United States District Court, S.D. Florida
ORDER DENYING DEFENDANT'S MOTION TO ACQUIT ON THE
N. Scola, Jr. United States District Judge.
matter is before the Court upon Defendant Philip
Esformes's Motion to Acquit on the Forfeiture Verdicts
(ECF No. 1325). For the reasons set forth
below, the motion is denied.
April 9, 2019, the jury returned a forfeiture verdict finding
the Defendant's interests in seven operating companies
was forfeitable. (ECF No. 1263.) Esformes now asks this Court
to acquit him on the jury's verdict forfeiting his
interests in the operating companies. (ECF No. 1325.)
Esformes presents two arguments in his motion. First, he
argues that forfeiture of “interests in” the
operating companies is unauthorized under the money
laundering forfeiture provisions at issue in this case, 18
U.S.C. § 982(a) and 21 U.S.C. § 853. (Id.
at 3.) Section 982(b)(1) incorporates the provisions of 21
U.S.C. § 853. See 18 U.S.C. § 982(b)(1)
(“The forfeiture of property under this section,
including any seizure and disposition of the property and any
related judicial or administrative proceeding, shall be
governed by . . . [21 U.S.C. 853].”). According to
Esformes, under Section 853, the Government can only seek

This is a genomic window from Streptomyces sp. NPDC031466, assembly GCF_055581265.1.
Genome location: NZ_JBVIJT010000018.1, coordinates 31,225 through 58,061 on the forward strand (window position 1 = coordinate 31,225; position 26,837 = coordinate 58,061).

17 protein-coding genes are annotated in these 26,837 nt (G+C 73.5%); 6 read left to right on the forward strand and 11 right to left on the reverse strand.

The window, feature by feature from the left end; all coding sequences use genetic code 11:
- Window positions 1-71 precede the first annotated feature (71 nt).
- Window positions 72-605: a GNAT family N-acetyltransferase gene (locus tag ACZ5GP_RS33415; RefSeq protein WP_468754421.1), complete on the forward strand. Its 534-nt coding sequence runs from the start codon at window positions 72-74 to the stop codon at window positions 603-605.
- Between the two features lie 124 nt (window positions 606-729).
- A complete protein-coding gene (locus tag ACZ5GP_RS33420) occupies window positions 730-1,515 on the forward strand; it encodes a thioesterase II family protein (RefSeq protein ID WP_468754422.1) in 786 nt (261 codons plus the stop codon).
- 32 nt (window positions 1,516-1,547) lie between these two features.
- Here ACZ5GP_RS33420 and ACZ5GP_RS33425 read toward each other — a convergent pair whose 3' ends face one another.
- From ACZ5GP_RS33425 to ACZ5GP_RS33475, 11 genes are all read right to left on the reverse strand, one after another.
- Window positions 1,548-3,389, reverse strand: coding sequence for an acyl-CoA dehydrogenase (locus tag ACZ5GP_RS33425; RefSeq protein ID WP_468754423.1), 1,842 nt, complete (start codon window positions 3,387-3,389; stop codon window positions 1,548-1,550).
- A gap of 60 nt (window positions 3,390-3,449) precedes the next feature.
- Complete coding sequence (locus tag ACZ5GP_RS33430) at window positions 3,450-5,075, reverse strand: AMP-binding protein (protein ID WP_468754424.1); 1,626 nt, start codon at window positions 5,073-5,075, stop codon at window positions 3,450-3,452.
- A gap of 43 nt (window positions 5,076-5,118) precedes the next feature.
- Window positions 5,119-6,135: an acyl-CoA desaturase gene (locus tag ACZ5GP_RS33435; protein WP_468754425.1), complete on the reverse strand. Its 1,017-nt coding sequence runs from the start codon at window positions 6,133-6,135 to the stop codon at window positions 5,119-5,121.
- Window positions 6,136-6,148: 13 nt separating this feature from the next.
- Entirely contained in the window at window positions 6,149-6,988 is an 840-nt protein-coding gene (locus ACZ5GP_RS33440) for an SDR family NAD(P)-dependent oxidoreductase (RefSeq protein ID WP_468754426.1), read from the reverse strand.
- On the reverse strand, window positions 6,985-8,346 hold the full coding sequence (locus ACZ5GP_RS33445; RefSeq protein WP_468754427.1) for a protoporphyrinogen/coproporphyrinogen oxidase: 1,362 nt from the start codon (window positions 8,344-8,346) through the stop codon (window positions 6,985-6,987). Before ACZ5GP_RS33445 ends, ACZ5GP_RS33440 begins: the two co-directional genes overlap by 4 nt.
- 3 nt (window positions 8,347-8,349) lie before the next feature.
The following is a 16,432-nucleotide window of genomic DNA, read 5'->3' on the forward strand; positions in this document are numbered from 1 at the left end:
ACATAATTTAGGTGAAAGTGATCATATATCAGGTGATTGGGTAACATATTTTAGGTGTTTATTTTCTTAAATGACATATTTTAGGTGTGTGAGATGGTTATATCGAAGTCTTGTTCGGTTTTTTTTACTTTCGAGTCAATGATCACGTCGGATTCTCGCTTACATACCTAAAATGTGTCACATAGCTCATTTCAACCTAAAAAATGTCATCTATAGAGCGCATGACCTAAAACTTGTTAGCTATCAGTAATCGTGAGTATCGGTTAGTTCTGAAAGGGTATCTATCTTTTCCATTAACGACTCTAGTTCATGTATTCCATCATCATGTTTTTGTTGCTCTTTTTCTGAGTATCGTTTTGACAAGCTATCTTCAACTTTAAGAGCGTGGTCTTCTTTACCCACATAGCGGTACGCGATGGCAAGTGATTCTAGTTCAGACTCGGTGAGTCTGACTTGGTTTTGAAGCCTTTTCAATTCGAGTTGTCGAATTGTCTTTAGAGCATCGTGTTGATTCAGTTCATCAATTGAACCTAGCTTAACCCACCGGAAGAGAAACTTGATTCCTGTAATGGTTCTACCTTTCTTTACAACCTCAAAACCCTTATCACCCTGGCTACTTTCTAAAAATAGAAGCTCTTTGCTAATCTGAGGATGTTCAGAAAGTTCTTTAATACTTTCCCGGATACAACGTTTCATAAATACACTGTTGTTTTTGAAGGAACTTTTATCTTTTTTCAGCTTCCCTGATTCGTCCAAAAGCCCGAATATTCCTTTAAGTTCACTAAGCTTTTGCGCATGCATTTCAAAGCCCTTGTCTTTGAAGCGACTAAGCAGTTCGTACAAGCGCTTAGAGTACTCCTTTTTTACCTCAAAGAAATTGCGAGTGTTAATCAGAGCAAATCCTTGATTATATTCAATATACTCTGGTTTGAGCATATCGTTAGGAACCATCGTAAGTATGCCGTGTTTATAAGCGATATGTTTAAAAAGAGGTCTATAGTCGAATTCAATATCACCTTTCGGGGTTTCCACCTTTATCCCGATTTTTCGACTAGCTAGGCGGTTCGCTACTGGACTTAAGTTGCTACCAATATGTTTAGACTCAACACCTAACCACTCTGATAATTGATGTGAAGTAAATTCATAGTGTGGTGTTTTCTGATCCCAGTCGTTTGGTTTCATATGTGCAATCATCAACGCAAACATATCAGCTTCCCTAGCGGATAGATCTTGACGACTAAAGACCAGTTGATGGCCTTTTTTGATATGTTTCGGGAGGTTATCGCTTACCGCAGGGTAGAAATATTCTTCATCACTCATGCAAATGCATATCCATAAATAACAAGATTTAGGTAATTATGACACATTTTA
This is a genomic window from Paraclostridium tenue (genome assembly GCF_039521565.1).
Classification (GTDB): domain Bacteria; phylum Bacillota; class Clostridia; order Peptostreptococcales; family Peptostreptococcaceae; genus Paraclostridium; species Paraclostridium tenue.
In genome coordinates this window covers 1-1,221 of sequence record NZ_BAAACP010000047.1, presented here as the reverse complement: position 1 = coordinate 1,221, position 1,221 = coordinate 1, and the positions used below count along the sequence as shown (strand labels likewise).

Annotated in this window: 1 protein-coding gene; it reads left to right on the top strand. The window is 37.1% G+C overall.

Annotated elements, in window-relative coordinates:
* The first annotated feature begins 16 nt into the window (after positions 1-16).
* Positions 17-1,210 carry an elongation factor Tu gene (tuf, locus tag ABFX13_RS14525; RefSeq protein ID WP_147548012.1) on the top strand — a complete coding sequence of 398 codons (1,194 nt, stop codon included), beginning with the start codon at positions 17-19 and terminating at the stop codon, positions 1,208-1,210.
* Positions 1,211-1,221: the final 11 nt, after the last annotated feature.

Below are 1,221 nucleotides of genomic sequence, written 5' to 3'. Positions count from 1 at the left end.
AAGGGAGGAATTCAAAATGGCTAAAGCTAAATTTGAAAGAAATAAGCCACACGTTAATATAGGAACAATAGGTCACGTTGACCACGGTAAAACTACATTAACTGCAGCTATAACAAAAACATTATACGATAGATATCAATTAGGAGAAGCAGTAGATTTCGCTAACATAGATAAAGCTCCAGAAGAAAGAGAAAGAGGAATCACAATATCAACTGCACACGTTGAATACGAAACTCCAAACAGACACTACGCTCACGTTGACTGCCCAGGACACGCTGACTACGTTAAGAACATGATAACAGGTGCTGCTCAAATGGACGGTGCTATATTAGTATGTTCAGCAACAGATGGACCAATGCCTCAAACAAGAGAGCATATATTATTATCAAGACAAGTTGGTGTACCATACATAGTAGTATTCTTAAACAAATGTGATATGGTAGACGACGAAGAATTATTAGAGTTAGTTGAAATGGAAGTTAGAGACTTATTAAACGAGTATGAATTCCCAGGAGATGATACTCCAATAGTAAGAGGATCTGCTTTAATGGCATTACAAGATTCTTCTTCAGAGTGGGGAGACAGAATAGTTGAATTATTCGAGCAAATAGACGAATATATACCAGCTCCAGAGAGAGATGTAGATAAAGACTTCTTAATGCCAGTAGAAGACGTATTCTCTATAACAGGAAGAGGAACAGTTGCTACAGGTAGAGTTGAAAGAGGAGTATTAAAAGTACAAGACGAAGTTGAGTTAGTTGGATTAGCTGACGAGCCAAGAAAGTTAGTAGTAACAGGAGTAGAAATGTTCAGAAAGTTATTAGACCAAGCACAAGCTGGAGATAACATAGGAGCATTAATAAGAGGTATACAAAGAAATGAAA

forfeiture of “interest in” property pursuant to
Section 853(a)(3), which only applies to violations of RICO
and continuing criminal enterprise offenders. (ECF No. 1325
at 3.) Because the government is seeking forfeiture against
Esformes based on money laundering offenses under 21 U.S.C.
§§ 853(a)(1) and (2), “interests in”
forfeiture is not permissible.
Government responds by arguing that 21 U.S.C. § 853(a)
does not apply. (ECF No. 1338 at 5.) By its express terms,
Section 853(a) applies to “any person convicted of a
violation of this subchapter[.]” 21 U.S.C. §
853(a). Because Esformes was not convicted of a drug crime
under Title 21, this statute does not apply. (ECF No. 1338 at
Court finds that neither party has properly characterized the
relationship between 18 U.S.C. § 982(a) and 21 U.S.C.
§ 853. Section 982(a)(1) states that the Government may
seek forfeiture of “any property, real or personal,
involved in such offense, or any property traceable to such
property.” Section 853(a) states that the Government
may seek “(1) property constituting, or derived from,
any proceeds the person obtained, directly or indirectly, as
the result of such violation; (2) any of the person's
property used, or intended to be used, in any manner or
party, to commit, or to facilitate the commission of such
violation[.]” If both of these applied, as argued by
Esformes, there would be an inconsistency in the standards
used to evaluate what is subject to forfeiture. Under one
statute, the standard is “involved in” or
“traceable to, ” whereas under the other statute,
it could be “derived from” or used to
“facilitate” the crime. On the other hand, the
Government's argument, that Section 853 does not apply at
all, would render 18 U.S.C. § 982(b)(1) superfluous.
See Griffith v. United States, 206 F.3d 1389, 1395
(11th Cir. 2000) (“we disfavor interpretations of
statutes that render language superfluous”). The Court
declines to adopt either interpretation.
U.S. v. Kirshenbaum, 156 F.3d 784, 791 (7th Cir.
1998), the court held that Section 982(b)(1)'s
“incorporation of various subsections of § 853